Commercial Real Estate Activity in the Tenth District Declined Further

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The Federal Reserve Bank of Kansas City released its new CRE Index today. The value of the index fell from -0.8 to -1.3, indicating the previously low level of commercial real estate activity declined even further below historical norms during the last quarter of 2023. The level of commercial real estate activity has been declining over the past 12 months as the Federal Reserve tightened financial conditions.

“Though interest rates and financial conditions stabilized near the end of last year, CRE conditions in the region deteriorated further due to large declines in the use and absorption of commercial space,” according to Nicholas Sly, vice president at the Federal Reserve Bank of Kansas City.

Chart 1: The KC Fed CRE Index declined due to falling absorption rates and lower CRE loan demand

Chart 1 shows that the values of the KC Fed CRE Index over time. The value of the index drops precipitously during the 2007–08 global financial crisis. The value of the index begins to rise in 2009 but does not normalize for several years, consistent with the slow recovery following a period of financial instability. The value of the index remains elevated through the longest expansion on record for the U.S. economy, before collapsing in 2020 at the onset of the COVID-19 pandemic. The index recovers much more quickly from the pandemic than from the financial crisis but indicates signs of stress in recent quarters.

Note: An index value of zero corresponds to overall conditions being at their historical average and differences from zero are measured in terms of standard deviations from the historical norm.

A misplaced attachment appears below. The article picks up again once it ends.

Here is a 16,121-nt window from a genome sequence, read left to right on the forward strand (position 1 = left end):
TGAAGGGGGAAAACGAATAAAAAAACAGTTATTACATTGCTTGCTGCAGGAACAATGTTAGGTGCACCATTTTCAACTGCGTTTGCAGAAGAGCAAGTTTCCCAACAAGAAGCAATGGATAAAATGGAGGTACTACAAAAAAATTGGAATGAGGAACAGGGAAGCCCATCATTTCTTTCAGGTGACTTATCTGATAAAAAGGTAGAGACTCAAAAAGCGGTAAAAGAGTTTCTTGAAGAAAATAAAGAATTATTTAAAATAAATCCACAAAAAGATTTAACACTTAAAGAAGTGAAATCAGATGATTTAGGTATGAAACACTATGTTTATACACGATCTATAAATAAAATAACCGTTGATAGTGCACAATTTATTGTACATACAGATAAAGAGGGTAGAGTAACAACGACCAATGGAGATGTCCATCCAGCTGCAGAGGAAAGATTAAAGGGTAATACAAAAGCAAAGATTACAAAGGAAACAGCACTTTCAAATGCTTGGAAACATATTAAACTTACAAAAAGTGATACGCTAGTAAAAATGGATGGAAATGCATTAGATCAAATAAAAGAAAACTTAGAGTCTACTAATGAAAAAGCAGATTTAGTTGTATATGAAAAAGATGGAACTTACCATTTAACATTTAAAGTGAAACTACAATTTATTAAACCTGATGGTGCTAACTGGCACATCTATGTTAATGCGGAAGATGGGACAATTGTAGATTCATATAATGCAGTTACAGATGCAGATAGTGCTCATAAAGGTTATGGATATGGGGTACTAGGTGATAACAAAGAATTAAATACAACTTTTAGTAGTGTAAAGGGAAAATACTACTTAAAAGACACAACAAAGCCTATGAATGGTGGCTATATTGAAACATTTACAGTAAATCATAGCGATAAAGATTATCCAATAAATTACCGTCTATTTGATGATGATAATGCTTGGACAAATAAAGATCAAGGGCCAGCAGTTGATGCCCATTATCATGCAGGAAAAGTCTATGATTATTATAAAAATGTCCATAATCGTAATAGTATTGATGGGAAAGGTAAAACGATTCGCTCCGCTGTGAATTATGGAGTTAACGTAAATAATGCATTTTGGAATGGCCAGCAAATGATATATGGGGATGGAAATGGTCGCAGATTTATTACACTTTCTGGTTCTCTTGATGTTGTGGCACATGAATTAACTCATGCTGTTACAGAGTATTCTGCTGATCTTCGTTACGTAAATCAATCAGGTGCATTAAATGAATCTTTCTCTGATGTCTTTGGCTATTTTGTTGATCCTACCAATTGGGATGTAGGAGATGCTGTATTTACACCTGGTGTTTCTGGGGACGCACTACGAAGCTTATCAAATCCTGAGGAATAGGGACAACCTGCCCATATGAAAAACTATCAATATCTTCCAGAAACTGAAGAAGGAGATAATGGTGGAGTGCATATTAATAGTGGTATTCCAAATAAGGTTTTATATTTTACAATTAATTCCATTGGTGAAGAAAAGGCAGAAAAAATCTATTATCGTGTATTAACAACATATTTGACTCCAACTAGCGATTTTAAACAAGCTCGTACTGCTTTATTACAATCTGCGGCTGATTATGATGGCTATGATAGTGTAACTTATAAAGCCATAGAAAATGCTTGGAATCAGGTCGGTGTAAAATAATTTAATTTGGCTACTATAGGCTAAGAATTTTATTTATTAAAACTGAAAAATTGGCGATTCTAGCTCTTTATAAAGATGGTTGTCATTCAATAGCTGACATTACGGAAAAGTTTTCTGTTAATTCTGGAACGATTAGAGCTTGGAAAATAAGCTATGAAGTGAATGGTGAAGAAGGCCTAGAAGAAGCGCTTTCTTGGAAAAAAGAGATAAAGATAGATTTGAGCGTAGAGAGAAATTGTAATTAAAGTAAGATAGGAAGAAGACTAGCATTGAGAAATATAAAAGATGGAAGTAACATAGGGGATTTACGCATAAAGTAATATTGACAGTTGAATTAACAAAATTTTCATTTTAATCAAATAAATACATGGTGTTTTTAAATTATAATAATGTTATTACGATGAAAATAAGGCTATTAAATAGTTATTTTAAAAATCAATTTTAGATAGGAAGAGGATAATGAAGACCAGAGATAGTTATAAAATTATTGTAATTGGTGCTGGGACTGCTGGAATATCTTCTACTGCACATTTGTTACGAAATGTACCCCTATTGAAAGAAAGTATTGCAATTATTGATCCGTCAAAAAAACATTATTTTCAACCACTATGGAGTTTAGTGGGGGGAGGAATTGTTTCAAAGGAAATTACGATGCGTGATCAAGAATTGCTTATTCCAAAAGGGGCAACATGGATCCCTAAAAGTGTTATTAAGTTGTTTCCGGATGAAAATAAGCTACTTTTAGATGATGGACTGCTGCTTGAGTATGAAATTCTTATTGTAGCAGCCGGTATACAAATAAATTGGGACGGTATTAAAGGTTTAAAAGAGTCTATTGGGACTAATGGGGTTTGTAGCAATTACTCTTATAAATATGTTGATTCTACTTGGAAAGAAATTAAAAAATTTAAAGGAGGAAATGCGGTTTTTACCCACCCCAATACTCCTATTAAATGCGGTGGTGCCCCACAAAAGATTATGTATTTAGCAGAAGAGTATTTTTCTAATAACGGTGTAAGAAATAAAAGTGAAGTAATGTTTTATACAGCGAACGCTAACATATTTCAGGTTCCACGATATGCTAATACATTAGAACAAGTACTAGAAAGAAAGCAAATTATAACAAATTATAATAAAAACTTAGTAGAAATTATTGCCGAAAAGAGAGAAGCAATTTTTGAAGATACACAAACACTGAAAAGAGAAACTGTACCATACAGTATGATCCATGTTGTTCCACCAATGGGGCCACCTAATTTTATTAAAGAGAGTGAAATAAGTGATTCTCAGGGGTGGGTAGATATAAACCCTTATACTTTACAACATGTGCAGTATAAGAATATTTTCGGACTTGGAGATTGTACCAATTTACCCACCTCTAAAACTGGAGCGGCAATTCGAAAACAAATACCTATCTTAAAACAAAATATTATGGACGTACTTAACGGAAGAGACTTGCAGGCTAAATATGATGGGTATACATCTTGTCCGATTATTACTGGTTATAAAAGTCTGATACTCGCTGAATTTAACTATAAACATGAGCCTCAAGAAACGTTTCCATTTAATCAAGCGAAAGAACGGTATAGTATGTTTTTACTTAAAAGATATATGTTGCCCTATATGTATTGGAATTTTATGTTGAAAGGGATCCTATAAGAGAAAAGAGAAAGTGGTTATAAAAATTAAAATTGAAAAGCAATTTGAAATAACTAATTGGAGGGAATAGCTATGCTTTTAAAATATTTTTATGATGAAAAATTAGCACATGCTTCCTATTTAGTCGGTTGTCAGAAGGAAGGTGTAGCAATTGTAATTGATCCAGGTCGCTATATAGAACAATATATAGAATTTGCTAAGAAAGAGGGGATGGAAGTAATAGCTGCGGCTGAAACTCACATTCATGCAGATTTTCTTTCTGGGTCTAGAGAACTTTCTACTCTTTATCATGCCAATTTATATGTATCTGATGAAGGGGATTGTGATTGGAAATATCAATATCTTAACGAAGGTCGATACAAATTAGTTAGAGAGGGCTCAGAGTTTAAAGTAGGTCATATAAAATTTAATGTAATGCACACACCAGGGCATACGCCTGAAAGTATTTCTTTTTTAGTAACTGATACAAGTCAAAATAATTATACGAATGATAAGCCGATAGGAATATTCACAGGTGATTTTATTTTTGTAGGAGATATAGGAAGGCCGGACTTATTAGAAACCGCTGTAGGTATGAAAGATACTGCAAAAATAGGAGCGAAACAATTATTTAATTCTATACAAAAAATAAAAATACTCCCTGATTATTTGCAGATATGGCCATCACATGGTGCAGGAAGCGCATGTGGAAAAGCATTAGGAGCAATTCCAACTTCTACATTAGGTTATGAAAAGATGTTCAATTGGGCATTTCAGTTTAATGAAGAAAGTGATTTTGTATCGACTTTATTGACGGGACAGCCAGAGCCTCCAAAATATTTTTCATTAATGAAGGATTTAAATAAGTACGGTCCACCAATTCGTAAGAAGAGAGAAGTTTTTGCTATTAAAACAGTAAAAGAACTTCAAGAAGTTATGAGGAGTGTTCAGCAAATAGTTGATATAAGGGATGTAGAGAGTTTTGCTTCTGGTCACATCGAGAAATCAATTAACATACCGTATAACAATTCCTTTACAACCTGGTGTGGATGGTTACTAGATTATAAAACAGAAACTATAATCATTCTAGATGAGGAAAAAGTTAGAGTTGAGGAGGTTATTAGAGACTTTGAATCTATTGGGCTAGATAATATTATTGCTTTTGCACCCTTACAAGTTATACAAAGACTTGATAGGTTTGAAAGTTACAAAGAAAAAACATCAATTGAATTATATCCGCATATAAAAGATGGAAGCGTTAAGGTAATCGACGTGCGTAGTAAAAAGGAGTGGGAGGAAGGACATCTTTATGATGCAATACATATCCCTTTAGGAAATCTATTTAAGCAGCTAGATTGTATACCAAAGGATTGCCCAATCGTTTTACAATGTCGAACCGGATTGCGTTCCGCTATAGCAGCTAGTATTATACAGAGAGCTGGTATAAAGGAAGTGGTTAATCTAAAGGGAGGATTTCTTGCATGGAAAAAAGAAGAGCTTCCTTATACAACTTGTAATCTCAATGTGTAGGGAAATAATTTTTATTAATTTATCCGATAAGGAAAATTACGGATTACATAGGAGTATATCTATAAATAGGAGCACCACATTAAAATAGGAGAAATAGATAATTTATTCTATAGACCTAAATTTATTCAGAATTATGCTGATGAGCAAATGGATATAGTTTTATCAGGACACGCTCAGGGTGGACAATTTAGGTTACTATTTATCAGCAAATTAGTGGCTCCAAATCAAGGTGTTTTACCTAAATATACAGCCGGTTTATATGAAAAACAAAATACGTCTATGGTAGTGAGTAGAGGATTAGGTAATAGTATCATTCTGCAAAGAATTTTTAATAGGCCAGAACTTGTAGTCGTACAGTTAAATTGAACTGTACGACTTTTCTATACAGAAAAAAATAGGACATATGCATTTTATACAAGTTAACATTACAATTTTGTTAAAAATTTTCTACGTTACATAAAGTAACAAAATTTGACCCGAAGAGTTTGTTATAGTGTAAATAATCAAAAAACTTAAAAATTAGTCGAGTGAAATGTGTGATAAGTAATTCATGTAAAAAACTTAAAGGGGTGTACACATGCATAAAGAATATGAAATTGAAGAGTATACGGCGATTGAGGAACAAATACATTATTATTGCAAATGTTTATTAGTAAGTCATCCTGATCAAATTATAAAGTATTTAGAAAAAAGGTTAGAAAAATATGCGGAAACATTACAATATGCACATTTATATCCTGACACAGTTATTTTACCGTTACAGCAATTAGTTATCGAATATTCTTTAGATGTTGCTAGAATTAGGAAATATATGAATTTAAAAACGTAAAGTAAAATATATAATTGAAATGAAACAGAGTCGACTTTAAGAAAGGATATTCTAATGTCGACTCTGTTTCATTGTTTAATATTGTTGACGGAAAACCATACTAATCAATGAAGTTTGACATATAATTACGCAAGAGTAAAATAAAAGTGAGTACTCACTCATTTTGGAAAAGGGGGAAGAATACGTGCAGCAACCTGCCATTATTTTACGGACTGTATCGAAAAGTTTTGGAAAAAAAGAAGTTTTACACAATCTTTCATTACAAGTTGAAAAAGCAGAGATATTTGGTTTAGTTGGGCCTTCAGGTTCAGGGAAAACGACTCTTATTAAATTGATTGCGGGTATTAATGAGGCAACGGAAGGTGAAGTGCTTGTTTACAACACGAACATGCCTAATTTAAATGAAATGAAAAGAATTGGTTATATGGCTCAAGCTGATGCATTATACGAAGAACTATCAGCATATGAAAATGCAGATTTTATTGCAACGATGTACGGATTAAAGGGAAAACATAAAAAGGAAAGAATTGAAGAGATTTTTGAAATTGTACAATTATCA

Table 1: Primary divers change in the current KC Fed CRE Index

Table 1 lists all the variables that comprise the CRE index accompanied by their standardized contributions to the change in the index. The variables with the largest contributions to the change in the index are CRE Absorption and CRE Property sales.

Notes: Contributions may not add to total change in index due to rounding. The contribution of each metric is calculated as the change in the standardized value of the variable from the previous quarter multiplied by the coefficient of the variable in the index.

Chart 2: Though most CRE contacts reported adverse conditions in the sector, responses were mixed across property types and market segments

Chart 2 shows the change in the Shannon entropy of the CRE index respondents over time. The measure is inverted to show that higher levels of Shannon entropy indicate lower signal quality. Shannon entropy declined during the first half of the recovery period between 2010 and 2015 and began to rise again between 2015 and 2019. Shannon entropy has been at an elevated level for the past few years.

Note: Values correspond to measures of Shannon entropy, with higher numerical values indicating more mixed responses and lower signal quality of the KC Fed CRE Index.

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About the KC Fed CRE Index

Authors

Nicholas Sly

Vice President, Economist, and Denver Branch Executive

Nicholas Sly is Vice President and Denver Branch Executive at the Federal Reserve Bank of Kansas City. In this role, he serves as the Bank’s regional economist and its representa…

Bethany Greene

Research Associate II

Bethany Greene is a Regional Affairs Research Associate at the Denver Branch of the Federal Reserve Bank of Kansas City. In her role, she provides research support for a number o…